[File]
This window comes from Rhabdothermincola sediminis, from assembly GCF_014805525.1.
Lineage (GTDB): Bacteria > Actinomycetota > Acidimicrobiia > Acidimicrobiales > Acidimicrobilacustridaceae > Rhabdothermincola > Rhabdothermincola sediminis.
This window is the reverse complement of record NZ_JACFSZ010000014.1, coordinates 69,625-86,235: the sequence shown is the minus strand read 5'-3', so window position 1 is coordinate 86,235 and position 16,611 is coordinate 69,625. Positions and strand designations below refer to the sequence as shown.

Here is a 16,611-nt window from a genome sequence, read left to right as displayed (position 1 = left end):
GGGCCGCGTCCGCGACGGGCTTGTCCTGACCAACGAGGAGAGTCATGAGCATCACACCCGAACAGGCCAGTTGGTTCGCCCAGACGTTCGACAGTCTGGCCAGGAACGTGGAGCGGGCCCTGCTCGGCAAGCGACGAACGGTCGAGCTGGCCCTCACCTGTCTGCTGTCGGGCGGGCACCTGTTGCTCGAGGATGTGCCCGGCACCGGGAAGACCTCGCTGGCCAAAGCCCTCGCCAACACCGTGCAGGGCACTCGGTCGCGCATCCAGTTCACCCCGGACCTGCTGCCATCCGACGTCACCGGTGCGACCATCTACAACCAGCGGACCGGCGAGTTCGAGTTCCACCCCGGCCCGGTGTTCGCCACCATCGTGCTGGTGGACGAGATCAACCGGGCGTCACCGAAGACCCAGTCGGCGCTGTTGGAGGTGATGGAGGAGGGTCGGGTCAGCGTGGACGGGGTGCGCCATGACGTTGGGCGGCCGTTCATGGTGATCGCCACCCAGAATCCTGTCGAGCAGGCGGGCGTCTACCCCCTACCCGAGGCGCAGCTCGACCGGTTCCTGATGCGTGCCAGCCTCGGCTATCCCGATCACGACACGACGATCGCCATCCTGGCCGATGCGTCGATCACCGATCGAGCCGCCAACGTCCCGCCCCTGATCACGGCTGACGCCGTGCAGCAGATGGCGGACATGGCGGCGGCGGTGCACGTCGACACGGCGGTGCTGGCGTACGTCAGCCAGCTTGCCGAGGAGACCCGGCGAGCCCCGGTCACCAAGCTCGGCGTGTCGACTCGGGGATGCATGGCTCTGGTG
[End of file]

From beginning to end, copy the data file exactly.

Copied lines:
This window comes from Rhabdothermincola sediminis, from assembly GCF_014805525.1.
Lineage (GTDB): Bacteria > Actinomycetota > Acidimicrobiia > Acidimicrobiales > Acidimicrobilacustridaceae > Rhabdothermincola > Rhabdothermincola sediminis.
This window is the reverse complement of record NZ_JACFSZ010000014.1, coordinates 69,625-86,235: the sequence shown is the minus strand read 5'-3', so window position 1 is coordinate 86,235 and position 16,611 is coordinate 69,625. Positions and strand designations below refer to the sequence as shown.

Here is a 16,611-nt window from a genome sequence, read left to right as displayed (position 1 = left end):
GGGCCGCGTCCGCGACGGGCTTGTCCTGACCAACGAGGAGAGTCATGAGCATCACACCCGAACAGGCCAGTTGGTTCGCCCAGACGTTCGACAGTCTGGCCAGGAACGTGGAGCGGGCCCTGCTCGGCAAGCGACGAACGGTCGAGCTGGCCCTCACCTGTCTGCTGTCGGGCGGGCACCTGTTGCTCGAGGATGTGCCCGGCACCGGGAAGACCTCGCTGGCCAAAGCCCTCGCCAACACCGTGCAGGGCACTCGGTCGCGCATCCAGTTCACCCCGGACCTGCTGCCATCCGACGTCACCGGTGCGACCATCTACAACCAGCGGACCGGCGAGTTCGAGTTCCACCCCGGCCCGGTGTTCGCCACCATCGTGCTGGTGGACGAGATCAACCGGGCGTCACCGAAGACCCAGTCGGCGCTGTTGGAGGTGATGGAGGAGGGTCGGGTCAGCGTGGACGGGGTGCGCCATGACGTTGGGCGGCCGTTCATGGTGATCGCCACCCAGAATCCTGTCGAGCAGGCGGGCGTCTACCCCCTACCCGAGGCGCAGCTCGACCGGTTCCTGATGCGTGCCAGCCTCGGCTATCCCGATCACGACACGACGATCGCCATCCTGGCCGATGCGTCGATCACCGATCGAGCCGCCAACGTCCCGCCCCTGATCACGGCTGACGCCGTGCAGCAGATGGCGGACATGGCGGCGGCGGTGCACGTCGACACGGCGGTGCTGGCGTACGTCAGCCAGCTTGCCGAGGAGACCCGGCGAGCCCCGGTCACCAAGCTCGGCGTGTCGACTCGGGGATGCATGGCTCTGGTG